In the wee hours of March 9, 1997, Christopher Wallace -- a man known to millions of rap fans as Biggie Smalls or Notorious B.I.G. -- was shot to death while sitting in a black Chevy Suburban outside the Petersen Automotive Museum in the Wilshire district of Los Angeles.Coming barely six months after the similarly violent demise of fellow rap star Tupac Shakur, Biggie's death left the rap world reeling. There was an immediate outpouring of grief -- and a flood of rumors. Many wondered if the two deaths weren't an outgrowth of the much-hyped gangsta rap "war" between the West Coast crew of Death Row Records (of which Tupac was a part)
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By Neil Strauss and Neil Strauss,NEW YORK TIMES | April 15, 2001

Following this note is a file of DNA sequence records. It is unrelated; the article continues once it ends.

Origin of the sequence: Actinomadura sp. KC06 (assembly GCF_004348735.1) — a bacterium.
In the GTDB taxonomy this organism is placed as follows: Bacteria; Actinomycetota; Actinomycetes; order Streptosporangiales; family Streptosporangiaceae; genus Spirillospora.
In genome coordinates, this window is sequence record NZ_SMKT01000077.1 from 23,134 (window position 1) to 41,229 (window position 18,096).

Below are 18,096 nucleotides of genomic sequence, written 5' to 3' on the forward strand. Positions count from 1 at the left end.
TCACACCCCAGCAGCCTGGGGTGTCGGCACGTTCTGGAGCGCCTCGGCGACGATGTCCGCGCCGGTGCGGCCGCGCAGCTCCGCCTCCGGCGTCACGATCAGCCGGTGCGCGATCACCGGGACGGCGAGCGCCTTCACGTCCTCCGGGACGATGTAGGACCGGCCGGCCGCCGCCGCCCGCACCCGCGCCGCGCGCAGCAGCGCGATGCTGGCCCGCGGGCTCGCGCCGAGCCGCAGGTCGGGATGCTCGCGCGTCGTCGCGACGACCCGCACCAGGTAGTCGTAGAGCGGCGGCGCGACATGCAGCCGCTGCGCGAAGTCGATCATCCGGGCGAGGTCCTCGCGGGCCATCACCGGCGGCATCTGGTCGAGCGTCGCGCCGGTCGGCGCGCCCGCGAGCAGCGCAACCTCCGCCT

NEW YORK -- On a recent Monday afternoon, Adam Gassman, 14, stood amid a gaggle of teenybopper girls outside MTV's Times Square studios, as he does almost every day after school. While the schoolgirls begged producers to let them into the studio for the day's taping of "Total Request Live," Adam looked on dour-faced. In his hand was a large white sign with two words sloppily scrawled in thin black marker: "Tupac lives." At the same time in the East Village, at the New York Theater Workshop, tickets were on sale for "Up Against the Wind," a play about Tupac Shakur's life and 1996 death in a drive-by shooting.
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By J.D. Considine and J.D. Considine,SUN POP MUSIC CRITIC | September 21, 1996
Originally, gangsta rap was all about attitude. It was about acting tough and living large, playing off ghetto stereotypes to come on like the baddest mothers ever to walk into a recording studio.Sure, some gangsta rappers originally were gangbangers. Eric "Eazy-E" Wright admitted to having pimped and dealt drugs before turning to the music business, and Ice-T has alluded to even darker doings during his gang period. But gang life wasn't a part of their rap career; it was just an image, and an attractive one at that.